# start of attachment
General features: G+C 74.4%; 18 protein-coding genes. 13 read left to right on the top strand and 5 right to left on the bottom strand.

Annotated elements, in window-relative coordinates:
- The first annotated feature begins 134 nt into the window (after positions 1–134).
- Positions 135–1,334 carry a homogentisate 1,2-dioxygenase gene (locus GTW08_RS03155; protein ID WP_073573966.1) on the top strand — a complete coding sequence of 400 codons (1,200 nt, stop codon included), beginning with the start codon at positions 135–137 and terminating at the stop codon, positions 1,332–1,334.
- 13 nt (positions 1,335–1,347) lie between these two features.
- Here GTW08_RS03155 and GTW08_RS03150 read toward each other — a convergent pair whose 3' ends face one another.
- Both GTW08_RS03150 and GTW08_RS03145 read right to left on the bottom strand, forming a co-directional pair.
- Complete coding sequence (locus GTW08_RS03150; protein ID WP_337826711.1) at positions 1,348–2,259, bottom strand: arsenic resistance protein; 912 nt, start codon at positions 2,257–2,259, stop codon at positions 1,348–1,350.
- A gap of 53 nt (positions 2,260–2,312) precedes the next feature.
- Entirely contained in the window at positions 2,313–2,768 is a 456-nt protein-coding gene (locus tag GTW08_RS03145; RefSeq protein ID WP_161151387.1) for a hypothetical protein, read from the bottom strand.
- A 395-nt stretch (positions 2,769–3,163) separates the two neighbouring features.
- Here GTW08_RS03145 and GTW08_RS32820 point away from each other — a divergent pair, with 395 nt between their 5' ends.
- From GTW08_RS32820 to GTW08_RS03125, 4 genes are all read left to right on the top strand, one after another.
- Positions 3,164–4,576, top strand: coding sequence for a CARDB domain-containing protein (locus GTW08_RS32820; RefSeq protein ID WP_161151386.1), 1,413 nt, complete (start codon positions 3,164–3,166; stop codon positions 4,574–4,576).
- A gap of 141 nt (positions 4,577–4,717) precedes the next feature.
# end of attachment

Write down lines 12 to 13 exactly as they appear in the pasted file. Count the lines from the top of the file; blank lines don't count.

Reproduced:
- Here GTW08_RS03145 and GTW08_RS32820 point away from each other — a divergent pair, with 395 nt between their 5' ends.
- From GTW08_RS32820 to GTW08_RS03125, 4 genes are all read left to right on the top strand, one after another.